Working for Knox
Sonia Skipper working at Montsalvat
One Sunday, Alistair Knox and his wife Mernda rode up on their bikes from Heidelberg to Eltham, to find Matcham and ask him if he would work for Alistair and show a couple of chaps how to make mud bricks. One of his clients, who had been a soldier in the Middle East, had been impressed by the earth buildings he had seen there and wanted a small cottage built. Matcham was very busy with his jewellery at the time and said he'd rather not as it would destroy the sensitivity in his hands; but what about Sonia? I was quite elated, it had never occurred to me that anyone would want to know about mud brick making, and actually pay to find out-after all, we had been passing on information free for years. So I took on the job of mud brick maker once again, and this time got paid for it.
Conventional materials were short so it ended up that many people wanted mud brick houses. Later they became the trendy type of house to live in. Knox got a team together and started the mud brick building boom. He did a great deal to promote mud brick building in the area and put a great deal of energy and inventiveness into it. The "environmental building boom" was born. I worked for him for about three years from 1947, though for the last year I mostly did the inside finishing, plastering and colouring the walls, and whitewashing the outside.
The job was a rather strange experience. At the beginning I was the overseer. The fellows were often difficult-I would sometimes come back to the site and find the walls all out of square or bricks piled up in the opposite place to where I had requested. All this was rather confusing. Alistair, who was still working at his bank job, would come up late in the day to see how things were progressing and shout at me for not having got things done in the way we had planned at the weekend, as though it was my fault. I would tell him that those boys he had working for him were either perverse or plain stupid. Of course I realize now it was the gender problem. They just didn't like taking orders from a female, no matter how reasonable those orders might be. At the time I didn't know how to handle the problem, in fact I didn't know what the problem was. I had never encountered it before as Jorgy always treated men and women as intellectual equals; and as for physical work-if you were capable of doing something, go for it. When Horrie Judd came on the job he set the rules and if they didn't get on with it, then .... So I turned to the inside where I worked alone.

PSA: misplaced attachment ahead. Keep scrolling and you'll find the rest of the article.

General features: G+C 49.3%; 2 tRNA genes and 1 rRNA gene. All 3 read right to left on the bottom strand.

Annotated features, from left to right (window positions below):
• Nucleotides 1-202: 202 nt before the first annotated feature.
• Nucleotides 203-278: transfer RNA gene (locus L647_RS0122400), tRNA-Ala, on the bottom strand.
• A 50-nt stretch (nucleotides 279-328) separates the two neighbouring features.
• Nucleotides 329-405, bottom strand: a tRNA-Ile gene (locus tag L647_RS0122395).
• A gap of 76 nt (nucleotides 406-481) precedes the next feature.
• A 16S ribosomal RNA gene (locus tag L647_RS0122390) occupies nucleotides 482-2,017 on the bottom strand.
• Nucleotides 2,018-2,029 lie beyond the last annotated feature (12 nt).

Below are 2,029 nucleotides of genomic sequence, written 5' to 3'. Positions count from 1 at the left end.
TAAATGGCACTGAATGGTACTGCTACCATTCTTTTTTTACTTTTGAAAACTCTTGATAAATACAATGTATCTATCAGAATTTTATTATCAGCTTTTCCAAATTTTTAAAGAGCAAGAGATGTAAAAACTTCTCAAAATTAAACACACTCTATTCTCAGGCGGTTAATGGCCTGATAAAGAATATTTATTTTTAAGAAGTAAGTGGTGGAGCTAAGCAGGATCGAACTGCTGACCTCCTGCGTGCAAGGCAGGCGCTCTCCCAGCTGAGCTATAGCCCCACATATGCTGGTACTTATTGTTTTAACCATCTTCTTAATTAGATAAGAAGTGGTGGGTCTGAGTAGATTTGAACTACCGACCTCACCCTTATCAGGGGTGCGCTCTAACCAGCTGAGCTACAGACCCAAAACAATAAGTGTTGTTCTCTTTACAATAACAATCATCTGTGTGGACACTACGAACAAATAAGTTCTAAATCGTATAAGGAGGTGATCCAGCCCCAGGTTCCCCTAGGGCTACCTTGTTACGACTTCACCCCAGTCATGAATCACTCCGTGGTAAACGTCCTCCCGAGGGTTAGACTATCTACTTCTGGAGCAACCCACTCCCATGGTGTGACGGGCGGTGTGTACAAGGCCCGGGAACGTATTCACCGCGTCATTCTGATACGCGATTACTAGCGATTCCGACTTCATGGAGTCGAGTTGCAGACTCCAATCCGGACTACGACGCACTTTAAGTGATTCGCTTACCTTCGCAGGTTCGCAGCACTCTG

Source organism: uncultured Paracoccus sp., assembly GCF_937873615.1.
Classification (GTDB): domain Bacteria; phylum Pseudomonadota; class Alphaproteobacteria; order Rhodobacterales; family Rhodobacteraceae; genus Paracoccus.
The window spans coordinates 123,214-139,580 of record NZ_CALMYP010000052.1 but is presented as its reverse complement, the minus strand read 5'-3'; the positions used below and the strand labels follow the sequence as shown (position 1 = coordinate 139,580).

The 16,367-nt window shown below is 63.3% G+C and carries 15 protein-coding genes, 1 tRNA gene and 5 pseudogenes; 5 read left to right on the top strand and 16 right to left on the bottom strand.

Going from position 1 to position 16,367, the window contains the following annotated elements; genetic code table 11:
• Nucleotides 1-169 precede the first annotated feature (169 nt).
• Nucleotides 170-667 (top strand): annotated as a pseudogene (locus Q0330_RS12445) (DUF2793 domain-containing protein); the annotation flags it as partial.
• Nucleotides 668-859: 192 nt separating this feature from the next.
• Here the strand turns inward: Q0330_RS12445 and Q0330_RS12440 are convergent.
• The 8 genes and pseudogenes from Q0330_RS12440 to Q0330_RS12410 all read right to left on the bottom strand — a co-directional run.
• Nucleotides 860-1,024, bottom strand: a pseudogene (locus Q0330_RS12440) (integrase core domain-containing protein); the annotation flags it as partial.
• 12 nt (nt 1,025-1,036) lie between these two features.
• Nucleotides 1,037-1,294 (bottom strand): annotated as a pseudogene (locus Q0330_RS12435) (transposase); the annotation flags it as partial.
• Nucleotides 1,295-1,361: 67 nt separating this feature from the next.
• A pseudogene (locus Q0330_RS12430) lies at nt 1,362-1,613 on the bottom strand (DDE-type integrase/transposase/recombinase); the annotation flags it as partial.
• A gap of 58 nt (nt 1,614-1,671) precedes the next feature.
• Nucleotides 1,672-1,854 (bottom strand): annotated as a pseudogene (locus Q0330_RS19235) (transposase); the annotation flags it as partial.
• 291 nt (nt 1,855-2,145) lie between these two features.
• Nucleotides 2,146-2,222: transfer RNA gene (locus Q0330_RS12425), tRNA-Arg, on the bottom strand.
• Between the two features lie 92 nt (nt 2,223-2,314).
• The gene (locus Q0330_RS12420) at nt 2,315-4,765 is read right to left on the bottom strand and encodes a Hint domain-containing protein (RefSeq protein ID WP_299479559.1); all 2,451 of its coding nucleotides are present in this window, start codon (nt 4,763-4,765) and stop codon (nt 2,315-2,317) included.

The whole experience had been quite unusual for me, as these houses were to please the people and suit their lifestyles. At Montsalvat, Jorgy's interest had been purely aesthetic-he didn't care what went on inside a building as long as the proportions were right and it fitted into his overall scheme. Alistair would take me along when interviewing a prospective client, walk over the land with them, discuss their lifestyle and how they might like their home to be arranged. This approach I found most intriguing.
As time went on Alistair developed his idea of environmental building, and helped to make Eltham the interesting place it is today. People were getting away from the conformity of suburbia and wanted something different and more earthy; so the subtle rough finish which I had learnt to do on the farm buildings at Montsalvat, using natural materials, fitted the new mode. I had also done a lot of research and experimenting to find what kind of mixture's worked best on the clays of Eltham.